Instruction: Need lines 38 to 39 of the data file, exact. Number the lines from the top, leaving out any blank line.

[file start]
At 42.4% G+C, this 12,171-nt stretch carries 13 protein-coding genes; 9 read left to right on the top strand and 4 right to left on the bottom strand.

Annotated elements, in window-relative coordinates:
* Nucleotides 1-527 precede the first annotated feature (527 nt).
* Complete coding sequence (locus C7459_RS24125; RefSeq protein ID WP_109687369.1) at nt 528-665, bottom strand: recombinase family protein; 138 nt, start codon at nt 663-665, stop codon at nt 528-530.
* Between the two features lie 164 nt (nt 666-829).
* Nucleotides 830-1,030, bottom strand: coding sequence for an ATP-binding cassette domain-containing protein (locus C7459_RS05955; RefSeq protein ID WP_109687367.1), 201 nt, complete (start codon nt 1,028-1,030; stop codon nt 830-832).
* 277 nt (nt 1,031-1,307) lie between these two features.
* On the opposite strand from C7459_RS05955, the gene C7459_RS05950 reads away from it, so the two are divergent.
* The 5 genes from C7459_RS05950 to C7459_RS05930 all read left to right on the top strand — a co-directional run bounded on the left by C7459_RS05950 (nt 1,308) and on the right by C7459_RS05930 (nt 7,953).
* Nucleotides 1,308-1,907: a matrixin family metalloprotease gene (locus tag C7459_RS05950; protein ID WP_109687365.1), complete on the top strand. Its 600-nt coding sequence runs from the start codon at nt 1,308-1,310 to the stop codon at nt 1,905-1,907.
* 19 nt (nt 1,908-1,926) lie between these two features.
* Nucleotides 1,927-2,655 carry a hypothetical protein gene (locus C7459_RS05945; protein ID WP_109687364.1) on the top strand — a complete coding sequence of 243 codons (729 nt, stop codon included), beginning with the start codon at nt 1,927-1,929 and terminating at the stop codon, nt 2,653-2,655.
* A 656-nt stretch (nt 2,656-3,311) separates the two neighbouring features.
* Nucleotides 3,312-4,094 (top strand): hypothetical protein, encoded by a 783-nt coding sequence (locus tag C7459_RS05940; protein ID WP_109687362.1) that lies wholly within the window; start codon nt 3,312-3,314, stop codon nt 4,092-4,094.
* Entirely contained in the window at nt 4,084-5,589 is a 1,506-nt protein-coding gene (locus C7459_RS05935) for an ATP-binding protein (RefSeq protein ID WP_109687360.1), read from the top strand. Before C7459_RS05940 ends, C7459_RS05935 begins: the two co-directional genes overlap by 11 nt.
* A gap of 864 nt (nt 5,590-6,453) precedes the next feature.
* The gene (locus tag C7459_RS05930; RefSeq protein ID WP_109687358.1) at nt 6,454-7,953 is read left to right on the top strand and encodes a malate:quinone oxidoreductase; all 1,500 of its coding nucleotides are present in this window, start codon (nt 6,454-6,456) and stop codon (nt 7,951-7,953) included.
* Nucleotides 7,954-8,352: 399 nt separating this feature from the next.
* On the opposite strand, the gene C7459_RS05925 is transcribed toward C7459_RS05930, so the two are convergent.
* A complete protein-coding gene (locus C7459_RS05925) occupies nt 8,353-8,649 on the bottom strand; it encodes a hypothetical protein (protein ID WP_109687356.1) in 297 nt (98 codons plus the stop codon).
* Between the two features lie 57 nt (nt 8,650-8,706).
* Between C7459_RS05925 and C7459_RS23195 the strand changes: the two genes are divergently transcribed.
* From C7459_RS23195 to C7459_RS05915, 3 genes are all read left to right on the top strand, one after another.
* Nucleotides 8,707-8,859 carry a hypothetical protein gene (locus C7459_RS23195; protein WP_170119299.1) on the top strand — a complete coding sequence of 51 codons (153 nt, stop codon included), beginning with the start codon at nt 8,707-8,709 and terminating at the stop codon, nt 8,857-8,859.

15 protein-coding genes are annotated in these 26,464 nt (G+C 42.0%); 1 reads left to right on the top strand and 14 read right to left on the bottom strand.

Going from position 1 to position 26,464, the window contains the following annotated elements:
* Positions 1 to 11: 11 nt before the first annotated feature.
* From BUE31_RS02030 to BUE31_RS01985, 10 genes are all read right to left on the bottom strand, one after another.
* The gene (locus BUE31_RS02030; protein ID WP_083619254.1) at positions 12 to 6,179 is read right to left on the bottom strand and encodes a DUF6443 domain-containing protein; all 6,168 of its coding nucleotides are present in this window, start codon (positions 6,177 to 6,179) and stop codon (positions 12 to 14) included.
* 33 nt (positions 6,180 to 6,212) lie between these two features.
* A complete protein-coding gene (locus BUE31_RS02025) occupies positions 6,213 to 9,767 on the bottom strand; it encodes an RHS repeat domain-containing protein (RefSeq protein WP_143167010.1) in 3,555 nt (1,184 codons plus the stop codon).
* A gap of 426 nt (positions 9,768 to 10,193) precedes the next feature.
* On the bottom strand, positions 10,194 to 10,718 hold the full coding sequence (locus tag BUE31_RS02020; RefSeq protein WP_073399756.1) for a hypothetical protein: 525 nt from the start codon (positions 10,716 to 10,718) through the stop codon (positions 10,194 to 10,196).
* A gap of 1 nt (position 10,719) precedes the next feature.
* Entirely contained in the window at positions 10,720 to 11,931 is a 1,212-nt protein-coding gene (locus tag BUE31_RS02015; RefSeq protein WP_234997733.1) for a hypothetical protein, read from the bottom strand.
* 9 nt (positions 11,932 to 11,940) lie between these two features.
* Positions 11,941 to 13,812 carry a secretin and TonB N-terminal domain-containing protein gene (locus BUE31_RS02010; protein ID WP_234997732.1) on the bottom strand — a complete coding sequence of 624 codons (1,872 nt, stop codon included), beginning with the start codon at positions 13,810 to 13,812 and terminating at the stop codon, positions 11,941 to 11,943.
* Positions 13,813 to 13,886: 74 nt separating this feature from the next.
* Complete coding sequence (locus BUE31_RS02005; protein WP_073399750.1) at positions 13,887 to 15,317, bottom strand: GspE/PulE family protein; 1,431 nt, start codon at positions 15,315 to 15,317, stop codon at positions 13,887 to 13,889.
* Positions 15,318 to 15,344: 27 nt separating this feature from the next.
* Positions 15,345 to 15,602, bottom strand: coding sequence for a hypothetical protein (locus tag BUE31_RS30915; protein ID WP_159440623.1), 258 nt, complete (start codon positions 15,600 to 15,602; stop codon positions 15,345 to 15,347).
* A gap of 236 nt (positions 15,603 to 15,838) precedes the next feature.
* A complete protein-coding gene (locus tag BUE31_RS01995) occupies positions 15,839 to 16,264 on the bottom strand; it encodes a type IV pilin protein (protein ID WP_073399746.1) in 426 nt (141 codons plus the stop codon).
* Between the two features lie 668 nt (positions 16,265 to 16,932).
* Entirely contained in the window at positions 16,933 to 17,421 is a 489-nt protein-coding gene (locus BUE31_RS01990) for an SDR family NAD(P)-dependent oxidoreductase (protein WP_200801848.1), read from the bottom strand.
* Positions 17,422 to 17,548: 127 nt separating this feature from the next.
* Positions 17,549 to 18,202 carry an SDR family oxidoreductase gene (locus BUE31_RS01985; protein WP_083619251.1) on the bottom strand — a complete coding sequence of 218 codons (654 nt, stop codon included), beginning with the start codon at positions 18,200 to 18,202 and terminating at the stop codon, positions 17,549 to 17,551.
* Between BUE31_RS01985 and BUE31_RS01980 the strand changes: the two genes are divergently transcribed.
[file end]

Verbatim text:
* Positions 13,813 to 13,886: 74 nt separating this feature from the next.
* Complete coding sequence (locus BUE31_RS02005; protein WP_073399750.1) at positions 13,887 to 15,317, bottom strand: GspE/PulE family protein; 1,431 nt, start codon at positions 15,315 to 15,317, stop codon at positions 13,887 to 13,889.